Organisation(s): Uwezo Uganda
Pages: viii, 30 p.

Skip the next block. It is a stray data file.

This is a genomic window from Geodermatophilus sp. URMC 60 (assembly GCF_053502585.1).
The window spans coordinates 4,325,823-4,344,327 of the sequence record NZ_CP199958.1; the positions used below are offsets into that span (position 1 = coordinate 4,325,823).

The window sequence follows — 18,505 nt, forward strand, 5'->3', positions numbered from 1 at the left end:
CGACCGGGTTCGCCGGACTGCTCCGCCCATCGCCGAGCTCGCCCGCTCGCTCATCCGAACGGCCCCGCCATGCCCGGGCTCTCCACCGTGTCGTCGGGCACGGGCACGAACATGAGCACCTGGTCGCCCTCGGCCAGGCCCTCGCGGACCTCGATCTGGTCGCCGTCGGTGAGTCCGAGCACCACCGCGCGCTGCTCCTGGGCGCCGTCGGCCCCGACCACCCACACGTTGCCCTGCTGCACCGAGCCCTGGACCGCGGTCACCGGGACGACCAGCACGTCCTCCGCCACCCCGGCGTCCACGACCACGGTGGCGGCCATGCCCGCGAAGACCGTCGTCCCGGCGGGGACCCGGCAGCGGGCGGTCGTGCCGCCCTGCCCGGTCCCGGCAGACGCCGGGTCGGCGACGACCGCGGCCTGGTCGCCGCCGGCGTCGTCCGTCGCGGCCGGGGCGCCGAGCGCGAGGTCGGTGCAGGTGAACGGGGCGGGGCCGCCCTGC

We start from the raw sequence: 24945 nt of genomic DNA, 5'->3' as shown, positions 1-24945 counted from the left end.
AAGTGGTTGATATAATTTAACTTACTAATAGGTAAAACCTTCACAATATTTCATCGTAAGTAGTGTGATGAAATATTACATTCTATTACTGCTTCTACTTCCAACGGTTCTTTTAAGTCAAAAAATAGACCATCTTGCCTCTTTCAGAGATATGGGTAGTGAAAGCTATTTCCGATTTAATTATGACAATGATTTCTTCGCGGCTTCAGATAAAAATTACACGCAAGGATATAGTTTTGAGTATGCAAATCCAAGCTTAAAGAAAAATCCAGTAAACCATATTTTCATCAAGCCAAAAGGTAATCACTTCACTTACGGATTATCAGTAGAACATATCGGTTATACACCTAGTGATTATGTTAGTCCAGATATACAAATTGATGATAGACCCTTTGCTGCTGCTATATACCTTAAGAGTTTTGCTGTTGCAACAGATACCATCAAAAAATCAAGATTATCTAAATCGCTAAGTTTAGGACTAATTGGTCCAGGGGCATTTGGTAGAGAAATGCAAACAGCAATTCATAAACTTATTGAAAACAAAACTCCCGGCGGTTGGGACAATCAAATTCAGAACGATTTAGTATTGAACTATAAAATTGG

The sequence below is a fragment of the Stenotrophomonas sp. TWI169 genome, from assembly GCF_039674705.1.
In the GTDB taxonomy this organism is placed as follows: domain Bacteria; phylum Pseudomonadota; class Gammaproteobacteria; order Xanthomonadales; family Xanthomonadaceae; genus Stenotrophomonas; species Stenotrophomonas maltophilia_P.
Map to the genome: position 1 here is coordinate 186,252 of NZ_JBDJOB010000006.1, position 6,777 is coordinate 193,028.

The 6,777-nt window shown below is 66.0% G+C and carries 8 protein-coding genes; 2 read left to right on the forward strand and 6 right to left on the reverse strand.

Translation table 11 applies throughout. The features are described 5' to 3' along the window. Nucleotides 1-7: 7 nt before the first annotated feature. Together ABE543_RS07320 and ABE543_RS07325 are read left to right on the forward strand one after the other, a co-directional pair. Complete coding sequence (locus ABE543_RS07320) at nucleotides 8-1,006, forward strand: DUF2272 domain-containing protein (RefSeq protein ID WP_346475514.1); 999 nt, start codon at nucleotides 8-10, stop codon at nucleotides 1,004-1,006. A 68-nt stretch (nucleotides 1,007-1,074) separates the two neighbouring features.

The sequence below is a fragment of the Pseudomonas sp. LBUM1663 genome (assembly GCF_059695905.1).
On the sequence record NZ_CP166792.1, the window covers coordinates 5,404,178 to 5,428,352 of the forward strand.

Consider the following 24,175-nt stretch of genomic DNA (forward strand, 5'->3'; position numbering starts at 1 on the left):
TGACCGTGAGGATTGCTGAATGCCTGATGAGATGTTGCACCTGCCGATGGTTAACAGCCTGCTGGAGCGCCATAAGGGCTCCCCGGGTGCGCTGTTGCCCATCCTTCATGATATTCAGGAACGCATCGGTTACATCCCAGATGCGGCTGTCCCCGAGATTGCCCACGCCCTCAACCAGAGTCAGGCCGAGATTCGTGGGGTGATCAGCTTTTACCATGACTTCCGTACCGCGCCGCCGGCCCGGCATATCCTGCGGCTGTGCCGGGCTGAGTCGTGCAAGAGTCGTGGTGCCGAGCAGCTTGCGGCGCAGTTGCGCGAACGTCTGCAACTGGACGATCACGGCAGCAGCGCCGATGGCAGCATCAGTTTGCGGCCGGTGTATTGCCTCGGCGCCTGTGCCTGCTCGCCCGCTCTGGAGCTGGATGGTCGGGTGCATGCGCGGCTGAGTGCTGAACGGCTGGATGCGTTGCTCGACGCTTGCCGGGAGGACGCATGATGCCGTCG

This report represents the latest of a series of national assessments of children’s foundational literacy and numeracy skills that Uwezo has carried out in Uganda since 2010, as part of a wider movement for citizen-led learning assessment. The assessment of 2021 was conducted in the difficult conditions of school closure and restricted movement, in the belief that its findings could contribute to the tasks of recovery of the education system, from the effects of the Covid-19 pandemic, that lie ahead. In addition to the usual assessment of children and survey of their background, our volunteers obtained information about children’s continuation of learning while at home during the school closures. The findings on learning suggest that some improvement was made in 2018-21 in the pace of children’s progress, in the upper primary grades, towards foundational reading and numeracy competence. This apparent improvement may be partly attributable to home-based study in 2020-21 while children remained in the same grade for longer than usual as schools remained closed. Partly too, it may reflect better teaching before the pandemic. Those who had acquired these competences automated and retained them despite the prolonged school closure. But the findings also illustrate the delay of younger children’s progress as a result of the school closures. In some respects, the gap between older and younger children has widened. The school survey findings, although limited in scope, show underlying problems of insufficient staffing and physical structures that affected primary schools before the closures and will continue to impede effective learning. In other respects, there are indications that greater attention is being given to children’s safety in school.